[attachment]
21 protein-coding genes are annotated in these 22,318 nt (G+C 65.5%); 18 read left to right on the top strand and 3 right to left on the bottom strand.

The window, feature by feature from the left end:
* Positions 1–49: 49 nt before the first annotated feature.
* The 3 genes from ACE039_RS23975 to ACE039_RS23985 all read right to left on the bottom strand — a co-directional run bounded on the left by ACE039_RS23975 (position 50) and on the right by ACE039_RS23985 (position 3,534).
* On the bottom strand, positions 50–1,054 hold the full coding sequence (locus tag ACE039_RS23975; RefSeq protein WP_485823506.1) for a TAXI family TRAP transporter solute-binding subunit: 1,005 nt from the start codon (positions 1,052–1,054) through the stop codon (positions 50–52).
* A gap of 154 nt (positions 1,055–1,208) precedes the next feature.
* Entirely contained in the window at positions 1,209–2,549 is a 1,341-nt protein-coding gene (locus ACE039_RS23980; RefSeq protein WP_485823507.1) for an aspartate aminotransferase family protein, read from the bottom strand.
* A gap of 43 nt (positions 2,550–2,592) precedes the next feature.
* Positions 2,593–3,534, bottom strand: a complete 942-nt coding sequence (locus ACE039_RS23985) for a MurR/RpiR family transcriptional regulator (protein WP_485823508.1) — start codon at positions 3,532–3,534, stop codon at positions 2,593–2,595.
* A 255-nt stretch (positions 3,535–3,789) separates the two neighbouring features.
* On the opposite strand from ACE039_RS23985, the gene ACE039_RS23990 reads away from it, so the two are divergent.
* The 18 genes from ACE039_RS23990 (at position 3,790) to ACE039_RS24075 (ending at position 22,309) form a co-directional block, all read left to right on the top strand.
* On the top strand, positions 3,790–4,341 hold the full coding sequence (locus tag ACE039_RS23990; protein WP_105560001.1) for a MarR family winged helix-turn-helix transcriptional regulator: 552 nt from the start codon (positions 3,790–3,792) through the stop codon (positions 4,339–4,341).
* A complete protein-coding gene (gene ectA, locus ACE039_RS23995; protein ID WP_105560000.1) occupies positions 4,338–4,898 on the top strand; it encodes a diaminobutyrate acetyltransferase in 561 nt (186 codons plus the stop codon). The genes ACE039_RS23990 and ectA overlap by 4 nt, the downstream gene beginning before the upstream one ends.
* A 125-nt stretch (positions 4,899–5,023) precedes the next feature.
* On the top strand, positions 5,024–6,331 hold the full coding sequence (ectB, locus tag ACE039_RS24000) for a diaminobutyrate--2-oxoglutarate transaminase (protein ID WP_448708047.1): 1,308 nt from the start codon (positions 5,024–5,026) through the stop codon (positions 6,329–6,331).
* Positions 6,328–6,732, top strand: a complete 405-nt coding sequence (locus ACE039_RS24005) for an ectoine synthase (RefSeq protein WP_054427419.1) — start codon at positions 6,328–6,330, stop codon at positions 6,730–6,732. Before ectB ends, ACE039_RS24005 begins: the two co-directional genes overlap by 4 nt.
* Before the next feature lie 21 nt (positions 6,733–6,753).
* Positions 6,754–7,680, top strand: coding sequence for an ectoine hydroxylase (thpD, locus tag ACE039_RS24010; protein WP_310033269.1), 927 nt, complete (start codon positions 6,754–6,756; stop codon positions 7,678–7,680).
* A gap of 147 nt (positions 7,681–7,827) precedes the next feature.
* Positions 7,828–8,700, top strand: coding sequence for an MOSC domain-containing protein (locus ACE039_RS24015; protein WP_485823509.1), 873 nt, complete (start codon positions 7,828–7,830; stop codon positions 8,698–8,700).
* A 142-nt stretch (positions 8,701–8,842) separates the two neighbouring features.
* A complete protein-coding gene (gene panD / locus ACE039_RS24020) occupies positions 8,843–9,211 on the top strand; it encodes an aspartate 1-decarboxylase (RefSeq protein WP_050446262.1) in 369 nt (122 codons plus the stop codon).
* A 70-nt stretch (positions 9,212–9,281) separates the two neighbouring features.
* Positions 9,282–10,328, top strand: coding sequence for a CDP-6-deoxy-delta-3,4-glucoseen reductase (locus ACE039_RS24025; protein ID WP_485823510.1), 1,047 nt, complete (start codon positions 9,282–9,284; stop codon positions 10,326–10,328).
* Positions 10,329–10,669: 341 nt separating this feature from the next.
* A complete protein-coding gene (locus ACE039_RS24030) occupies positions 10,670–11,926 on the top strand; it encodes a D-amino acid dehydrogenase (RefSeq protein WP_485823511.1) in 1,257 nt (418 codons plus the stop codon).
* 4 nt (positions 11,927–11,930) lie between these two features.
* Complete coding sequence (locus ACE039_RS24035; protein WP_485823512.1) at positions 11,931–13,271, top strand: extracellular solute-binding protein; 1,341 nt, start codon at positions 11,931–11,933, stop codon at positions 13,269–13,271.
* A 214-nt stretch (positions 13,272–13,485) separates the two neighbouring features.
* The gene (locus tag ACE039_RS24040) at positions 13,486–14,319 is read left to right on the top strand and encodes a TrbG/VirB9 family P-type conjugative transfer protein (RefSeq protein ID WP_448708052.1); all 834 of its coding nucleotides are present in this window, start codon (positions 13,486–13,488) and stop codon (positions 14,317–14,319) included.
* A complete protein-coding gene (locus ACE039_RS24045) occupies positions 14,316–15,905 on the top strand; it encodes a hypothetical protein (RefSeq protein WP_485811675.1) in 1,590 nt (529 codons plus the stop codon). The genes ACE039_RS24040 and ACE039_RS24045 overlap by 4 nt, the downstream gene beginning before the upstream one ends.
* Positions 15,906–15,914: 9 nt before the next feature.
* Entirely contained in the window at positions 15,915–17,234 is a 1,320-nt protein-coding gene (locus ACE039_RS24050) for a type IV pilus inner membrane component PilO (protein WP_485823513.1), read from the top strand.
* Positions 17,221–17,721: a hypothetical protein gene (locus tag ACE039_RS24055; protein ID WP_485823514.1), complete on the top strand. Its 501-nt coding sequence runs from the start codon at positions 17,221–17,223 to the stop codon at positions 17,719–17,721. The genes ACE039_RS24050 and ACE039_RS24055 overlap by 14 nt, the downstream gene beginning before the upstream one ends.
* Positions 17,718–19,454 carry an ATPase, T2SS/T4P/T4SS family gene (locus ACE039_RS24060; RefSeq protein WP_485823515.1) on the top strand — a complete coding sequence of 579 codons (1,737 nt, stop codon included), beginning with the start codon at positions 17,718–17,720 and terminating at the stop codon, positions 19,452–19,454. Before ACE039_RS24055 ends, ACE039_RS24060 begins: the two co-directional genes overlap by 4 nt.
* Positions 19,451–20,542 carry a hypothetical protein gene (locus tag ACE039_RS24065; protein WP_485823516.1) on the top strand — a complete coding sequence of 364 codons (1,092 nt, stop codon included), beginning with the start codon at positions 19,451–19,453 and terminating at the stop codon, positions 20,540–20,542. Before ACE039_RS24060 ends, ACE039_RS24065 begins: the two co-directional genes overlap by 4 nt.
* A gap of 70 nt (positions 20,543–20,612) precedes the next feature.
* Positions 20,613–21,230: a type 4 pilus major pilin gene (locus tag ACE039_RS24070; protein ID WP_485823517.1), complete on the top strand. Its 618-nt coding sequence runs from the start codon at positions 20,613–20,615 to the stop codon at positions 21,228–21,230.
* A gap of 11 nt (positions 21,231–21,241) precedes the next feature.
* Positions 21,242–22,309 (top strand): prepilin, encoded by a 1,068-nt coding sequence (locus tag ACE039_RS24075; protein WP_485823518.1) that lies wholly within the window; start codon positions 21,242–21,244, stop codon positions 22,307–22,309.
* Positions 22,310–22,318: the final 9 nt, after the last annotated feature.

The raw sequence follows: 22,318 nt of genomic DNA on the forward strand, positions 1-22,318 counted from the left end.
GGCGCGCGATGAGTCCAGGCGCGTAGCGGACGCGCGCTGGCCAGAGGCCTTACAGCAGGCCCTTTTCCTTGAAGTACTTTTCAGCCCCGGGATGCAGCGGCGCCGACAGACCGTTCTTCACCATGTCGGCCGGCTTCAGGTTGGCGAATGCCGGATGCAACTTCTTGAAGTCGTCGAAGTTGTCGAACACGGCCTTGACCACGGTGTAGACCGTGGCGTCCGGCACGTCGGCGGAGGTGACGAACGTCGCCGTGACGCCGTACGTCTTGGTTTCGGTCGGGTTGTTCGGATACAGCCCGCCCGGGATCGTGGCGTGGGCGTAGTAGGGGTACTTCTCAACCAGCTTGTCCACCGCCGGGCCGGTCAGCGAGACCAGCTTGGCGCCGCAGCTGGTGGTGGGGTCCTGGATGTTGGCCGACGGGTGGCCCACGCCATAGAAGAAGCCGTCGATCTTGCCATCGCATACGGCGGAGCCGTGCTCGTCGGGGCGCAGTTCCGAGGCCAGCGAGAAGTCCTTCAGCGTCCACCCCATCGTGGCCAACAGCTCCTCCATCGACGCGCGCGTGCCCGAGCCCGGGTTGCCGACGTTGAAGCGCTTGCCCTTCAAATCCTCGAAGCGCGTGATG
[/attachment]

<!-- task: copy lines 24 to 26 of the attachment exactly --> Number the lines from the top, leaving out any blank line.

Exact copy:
* A 70-nt stretch (positions 9,212–9,281) separates the two neighbouring features.
* Positions 9,282–10,328, top strand: coding sequence for a CDP-6-deoxy-delta-3,4-glucoseen reductase (locus ACE039_RS24025; protein ID WP_485823510.1), 1,047 nt, complete (start codon positions 9,282–9,284; stop codon positions 10,326–10,328).
* Positions 10,329–10,669: 341 nt separating this feature from the next.